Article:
Treasury Minister Resigns After Trump Visit: Mexico Government | NECN
Decision 2016

Decision 2016

Full coverage of the race for the White House

Treasury Minister Resigns After Trump Visit: Mexico Government



    FILE - In this Dec. 14, 2012, file photo, Mexico's Treasury Minister Luis Videgaray speaks at a press conference at the National Palace in Mexico City. A Mexican government spokeswoman said Wednesday, Sept. 7, 2016, that Videgaray has resigned after the visit of Republican presidential nominee Donald Trump.

    Treasury Minister Luis Videgaray has resigned, a ministry spokeswoman said Wednesday, the week after Donald Trump traveled to Mexico to meet with President Ernesto Pena Nieto.

    Treasury ministry spokeswoman Claudia Algorri said that Videgaray presented his resignation to Pena Nieto on Wednesday.

    Algorri gave no reason for the resignation, but it came in the wake of Pena Nieto's widely criticized meeting with the Republican presidential candidate in the Mexican capital last week.

    The president's office announced earlier Wednesday that Pena Nieto would have a message later in the day about a change in his government.

    Pena Nieto has faced a truckload of criticism after Trump's brief visit, with many Mexicans complaining that the president was poorly advised by the people around him.

    While some local media have said the visit was Videgaray's idea, Pena Nieto denied that in recent days and said the initiative was all his.

    Pena Nieto also has been ridiculed for not confronting him more directly about comments calling migrants from Mexico criminals, drug-runners and "rapists," and Trump's vows to build a border wall and force Mexico to pay for it.

    The wall proposal has been criticized widely and fiercely in Mexico.

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    Speaking at a town hall late Thursday where he fielded questions from young people, Pena Nieto sought to defend his decision to invite Trump to visit.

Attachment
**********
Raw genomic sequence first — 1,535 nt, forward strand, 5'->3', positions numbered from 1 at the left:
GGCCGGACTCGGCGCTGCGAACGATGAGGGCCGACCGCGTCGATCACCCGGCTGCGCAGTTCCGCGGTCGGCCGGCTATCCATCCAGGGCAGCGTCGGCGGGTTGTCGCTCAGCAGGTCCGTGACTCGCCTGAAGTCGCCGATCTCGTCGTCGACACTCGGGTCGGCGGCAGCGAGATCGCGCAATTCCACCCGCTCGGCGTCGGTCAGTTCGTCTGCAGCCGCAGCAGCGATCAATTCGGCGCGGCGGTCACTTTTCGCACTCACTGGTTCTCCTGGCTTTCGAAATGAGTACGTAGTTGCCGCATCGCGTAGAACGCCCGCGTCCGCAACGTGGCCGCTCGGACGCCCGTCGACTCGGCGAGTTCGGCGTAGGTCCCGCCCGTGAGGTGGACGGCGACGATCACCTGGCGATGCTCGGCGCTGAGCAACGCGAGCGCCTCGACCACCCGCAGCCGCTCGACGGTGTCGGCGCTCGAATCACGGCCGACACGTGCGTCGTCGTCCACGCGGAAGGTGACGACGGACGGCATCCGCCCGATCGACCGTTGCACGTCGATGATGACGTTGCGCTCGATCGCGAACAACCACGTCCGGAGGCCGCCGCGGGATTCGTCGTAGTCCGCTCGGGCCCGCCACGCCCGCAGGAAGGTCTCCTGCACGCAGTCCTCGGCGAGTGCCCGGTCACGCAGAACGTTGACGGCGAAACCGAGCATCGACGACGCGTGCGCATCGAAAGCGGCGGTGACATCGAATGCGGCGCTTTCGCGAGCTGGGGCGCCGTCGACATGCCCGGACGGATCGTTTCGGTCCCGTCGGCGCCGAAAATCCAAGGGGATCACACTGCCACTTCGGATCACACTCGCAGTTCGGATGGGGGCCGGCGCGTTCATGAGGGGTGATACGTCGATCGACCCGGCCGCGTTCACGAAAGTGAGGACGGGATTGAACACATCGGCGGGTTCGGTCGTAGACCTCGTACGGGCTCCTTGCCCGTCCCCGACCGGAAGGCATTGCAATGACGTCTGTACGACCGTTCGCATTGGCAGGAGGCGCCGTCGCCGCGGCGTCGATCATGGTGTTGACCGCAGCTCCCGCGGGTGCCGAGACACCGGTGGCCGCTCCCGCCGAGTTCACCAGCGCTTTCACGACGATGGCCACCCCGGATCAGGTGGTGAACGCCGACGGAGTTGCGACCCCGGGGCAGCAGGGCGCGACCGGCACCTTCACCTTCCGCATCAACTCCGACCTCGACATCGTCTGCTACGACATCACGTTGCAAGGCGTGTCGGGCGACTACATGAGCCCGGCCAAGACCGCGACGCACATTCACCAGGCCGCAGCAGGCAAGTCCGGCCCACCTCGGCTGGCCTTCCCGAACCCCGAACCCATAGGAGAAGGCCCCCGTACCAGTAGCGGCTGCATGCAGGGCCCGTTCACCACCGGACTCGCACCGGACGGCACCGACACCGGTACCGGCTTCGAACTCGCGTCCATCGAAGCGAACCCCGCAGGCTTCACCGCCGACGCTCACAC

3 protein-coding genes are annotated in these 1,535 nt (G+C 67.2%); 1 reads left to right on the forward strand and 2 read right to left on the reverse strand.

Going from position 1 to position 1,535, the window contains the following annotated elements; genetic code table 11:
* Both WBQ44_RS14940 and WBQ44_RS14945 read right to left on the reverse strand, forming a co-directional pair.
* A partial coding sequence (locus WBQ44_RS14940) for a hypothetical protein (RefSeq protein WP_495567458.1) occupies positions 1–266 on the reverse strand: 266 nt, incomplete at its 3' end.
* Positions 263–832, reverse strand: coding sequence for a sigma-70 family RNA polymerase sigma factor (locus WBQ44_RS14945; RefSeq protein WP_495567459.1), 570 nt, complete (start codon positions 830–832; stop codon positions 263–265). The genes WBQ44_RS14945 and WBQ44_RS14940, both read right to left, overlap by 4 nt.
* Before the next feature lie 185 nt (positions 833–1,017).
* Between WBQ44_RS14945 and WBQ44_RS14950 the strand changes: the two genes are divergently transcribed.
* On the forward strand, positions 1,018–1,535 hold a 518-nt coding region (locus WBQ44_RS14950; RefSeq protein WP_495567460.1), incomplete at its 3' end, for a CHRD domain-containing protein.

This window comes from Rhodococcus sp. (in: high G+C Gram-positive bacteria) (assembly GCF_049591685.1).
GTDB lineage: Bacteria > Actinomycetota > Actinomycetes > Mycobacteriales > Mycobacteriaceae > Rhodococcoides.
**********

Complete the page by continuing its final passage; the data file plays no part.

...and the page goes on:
He said the easier path would have been to "cross my arms" and do nothing in response to Trump's "affronts, insults and humiliations," but he believed it necessary to open a "space for dialogue" to stress the importance of the U.S.-Mexico relationship.

    "What is a fact is that in the face of candidate Trump's postures and positions, which clearly represent a threat to the future of Mexico, it was necessary to talk," Pena Nieto said hours after his annual state-of-the-nation report was delivered to congress. "It was necessary to make him feel and know why Mexico does not accept his positions."

    He acknowledged Mexicans' "enormous indignation" over Trump's presence in the country and repeated that he told him in person Mexico would in no way pay for the proposed border wall.

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    Pena Nieto came under fire for not responding to Trump's mention of the wall during a joint news conference on Aug. 31, something he has since sought to correct.

    A day later, Trump tweeted that Mexico would pay for the wall, Pena Nieto fired back his own tweet saying that would "never" happen.

    Democratic presidential candidate Hillary Clinton, also invited to visit by Pena Nieto, said this week that she won't be going to Mexico before Election Day. She called Trump's quick stop in Mexico City "an embarrassing international incident."